Keywords: Molecular markers, forest tree breeding and population genetics.
Este estudo visou avaliar a variabilidade e distância genética dentro de uma população-base de melhoramento genético de Eucalyptus grandis. A avaliação da variabilidade genética tem como objetivos principais analisar a base genética da população-base e montar um banco de dados marcadores moleculares da população em análise. Essa população é formada por 327 indivíduos, principalmente das procedências de Coff's Harbour, Atherton e Rio Claro. Devido à heterozigosidade natural dessa população, ela pode ser dividida em diversas subpopulações, de acordo com a latitude e longitude de origem; e dentro de subpopulações, em função do grau de melhoramento genético já realizado do material analisado no Brasil. Isso permitiu avaliar quanto da variabilidade detectada dentro da população-base foi devido a esses fatores: procedência e grau de melhoramento. A aplicação da técnica RAPD permitiu avaliar 70 locos polimórficos, que foram analisados utilizando-se o coeficiente de Jaccard, o que resultou em matrizes de similaridade genética entre os indivíduos. Os dados de similaridade genética posteriormente foram submetidos à análise estatística. Osdados indicaram que a população-base apresenta ampla base genética, com média de similaridade genética de 0,328. O subgrupo denominado Região 3, composto por material selvagem da macrorregião de Atherton, juntamente com material de APS da macrorregião de Coff's Harbour, foi um dos que mais contribuíram para a ampla base genética da população-base. Foi possível detectar diferença estatística entre as populações selvagens das procedências de Atherton e Coff's Harbour, assim como entre essas procedências e a de Rio Claro.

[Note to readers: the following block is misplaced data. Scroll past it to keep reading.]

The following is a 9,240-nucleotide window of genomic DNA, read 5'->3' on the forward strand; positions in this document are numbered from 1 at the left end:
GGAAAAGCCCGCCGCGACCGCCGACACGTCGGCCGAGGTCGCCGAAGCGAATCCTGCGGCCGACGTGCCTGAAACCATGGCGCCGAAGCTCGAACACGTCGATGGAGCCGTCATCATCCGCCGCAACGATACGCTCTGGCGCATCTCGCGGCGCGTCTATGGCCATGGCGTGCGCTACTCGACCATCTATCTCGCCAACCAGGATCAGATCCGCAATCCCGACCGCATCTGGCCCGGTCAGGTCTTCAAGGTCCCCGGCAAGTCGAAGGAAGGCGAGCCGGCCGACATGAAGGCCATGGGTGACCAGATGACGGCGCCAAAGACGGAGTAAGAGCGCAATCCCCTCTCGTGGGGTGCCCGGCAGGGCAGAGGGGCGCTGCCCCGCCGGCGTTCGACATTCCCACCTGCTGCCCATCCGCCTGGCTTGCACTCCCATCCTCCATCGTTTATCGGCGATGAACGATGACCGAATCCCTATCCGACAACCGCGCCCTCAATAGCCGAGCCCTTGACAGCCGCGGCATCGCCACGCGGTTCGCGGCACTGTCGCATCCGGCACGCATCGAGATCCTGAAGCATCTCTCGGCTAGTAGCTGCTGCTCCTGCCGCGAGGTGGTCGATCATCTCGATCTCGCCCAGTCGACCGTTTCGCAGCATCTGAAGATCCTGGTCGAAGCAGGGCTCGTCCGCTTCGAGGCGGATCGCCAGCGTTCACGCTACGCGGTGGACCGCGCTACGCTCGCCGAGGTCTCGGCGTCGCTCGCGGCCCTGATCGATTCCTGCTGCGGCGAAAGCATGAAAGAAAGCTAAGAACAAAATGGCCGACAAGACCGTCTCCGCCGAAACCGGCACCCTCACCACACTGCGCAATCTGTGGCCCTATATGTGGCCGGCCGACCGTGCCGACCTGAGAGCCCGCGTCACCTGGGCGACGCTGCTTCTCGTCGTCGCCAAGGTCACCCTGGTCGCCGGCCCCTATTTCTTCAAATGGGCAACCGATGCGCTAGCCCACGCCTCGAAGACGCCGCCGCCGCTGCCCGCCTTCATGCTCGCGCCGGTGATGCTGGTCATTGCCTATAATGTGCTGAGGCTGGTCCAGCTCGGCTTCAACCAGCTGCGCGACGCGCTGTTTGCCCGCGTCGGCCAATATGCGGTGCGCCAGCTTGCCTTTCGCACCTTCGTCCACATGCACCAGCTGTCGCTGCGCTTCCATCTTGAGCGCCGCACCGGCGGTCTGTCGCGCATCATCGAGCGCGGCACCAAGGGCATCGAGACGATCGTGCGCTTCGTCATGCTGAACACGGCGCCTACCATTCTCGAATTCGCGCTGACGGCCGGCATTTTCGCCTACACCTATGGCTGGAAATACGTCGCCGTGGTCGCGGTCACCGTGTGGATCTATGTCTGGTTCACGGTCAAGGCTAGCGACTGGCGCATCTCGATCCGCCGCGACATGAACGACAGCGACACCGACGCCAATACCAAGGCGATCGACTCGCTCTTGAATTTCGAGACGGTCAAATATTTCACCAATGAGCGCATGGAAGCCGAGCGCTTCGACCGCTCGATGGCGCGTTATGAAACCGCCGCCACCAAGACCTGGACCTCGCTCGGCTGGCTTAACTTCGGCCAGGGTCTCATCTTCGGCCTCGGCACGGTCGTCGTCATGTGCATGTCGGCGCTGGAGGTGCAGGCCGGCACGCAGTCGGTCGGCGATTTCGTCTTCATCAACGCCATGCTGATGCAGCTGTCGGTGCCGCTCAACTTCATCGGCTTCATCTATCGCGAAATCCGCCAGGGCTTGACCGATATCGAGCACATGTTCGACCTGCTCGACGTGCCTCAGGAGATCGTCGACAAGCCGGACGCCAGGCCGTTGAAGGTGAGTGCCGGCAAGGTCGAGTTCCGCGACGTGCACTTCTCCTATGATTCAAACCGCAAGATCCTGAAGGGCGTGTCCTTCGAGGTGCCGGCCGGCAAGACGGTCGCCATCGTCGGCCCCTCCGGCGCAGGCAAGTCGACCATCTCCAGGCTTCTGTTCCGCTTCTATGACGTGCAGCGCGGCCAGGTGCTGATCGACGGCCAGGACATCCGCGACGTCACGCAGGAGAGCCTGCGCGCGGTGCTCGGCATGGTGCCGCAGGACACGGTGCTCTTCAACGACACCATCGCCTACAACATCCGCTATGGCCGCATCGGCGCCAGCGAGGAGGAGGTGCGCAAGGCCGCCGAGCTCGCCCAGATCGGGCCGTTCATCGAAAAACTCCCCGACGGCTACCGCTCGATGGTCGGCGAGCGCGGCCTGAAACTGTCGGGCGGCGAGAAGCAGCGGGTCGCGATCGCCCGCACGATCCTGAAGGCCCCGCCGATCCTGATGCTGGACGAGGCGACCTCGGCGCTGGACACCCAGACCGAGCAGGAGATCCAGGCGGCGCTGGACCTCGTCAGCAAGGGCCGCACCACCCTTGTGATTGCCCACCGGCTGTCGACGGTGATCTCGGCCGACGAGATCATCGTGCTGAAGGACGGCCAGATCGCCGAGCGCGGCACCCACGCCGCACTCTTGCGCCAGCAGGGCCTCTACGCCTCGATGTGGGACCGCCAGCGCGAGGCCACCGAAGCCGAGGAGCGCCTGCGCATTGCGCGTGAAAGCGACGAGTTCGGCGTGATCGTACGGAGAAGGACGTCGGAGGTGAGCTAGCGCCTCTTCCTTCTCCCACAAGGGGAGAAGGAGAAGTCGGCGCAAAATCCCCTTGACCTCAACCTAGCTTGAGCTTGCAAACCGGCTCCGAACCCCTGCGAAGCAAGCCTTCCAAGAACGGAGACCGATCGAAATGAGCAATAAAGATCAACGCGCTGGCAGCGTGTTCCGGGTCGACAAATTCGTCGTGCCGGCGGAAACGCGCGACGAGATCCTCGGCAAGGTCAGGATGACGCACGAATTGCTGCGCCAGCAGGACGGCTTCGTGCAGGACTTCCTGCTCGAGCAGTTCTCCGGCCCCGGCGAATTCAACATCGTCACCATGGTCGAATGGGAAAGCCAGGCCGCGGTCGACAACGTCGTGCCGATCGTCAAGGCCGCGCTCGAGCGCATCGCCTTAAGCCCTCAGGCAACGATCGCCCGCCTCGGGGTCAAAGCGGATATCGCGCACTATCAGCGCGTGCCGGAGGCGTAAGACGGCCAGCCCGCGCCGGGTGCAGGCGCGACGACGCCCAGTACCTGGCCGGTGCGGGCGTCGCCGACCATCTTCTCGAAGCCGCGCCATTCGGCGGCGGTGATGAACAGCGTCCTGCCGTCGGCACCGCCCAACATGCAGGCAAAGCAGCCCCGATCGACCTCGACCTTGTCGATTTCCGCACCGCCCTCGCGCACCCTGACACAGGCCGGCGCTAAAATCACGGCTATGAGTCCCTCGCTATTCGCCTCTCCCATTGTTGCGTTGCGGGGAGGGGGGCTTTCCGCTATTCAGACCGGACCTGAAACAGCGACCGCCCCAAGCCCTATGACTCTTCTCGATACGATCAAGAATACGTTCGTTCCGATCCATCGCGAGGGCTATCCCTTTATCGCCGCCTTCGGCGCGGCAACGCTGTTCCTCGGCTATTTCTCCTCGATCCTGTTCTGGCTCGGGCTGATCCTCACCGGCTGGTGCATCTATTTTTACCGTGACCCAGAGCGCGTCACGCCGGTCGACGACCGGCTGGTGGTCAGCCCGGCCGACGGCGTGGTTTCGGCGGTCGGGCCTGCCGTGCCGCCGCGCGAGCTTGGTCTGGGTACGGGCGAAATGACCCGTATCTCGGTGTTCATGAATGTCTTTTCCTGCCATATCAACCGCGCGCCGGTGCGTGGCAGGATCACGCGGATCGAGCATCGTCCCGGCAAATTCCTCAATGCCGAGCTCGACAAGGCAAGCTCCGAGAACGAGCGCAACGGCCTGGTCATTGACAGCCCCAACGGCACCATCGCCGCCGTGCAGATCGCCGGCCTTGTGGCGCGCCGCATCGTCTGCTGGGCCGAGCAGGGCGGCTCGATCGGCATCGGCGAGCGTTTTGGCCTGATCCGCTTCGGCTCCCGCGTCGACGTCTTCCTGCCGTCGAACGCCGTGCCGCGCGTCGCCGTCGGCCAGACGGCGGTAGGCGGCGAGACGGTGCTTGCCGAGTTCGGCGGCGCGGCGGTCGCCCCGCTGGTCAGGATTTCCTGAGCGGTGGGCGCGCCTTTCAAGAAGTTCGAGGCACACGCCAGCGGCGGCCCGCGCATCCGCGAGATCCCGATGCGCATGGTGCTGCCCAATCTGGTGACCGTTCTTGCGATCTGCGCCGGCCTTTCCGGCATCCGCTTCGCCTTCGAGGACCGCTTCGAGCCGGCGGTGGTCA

Palavras-chave: Marcadores moleculares, melhoramento genético florestal e genética de populações.
In Brazil, silviculture research started in the early twentieth century. Its main target was the production of wood to meet the demand at that time due to increasing natural devastation and the difficulty of replacement with natural species. Silviculture is mainly based on exotic genus such as Pinus and Eucalyptus and is now known as Intensive Silviculture. Brazil has an invaluable germplasm bank of the genus Eucalyptus and several breeding programs of more than 30 years duration that may be considered mature for future decisions (FERREIRA and SANTOS, 1997).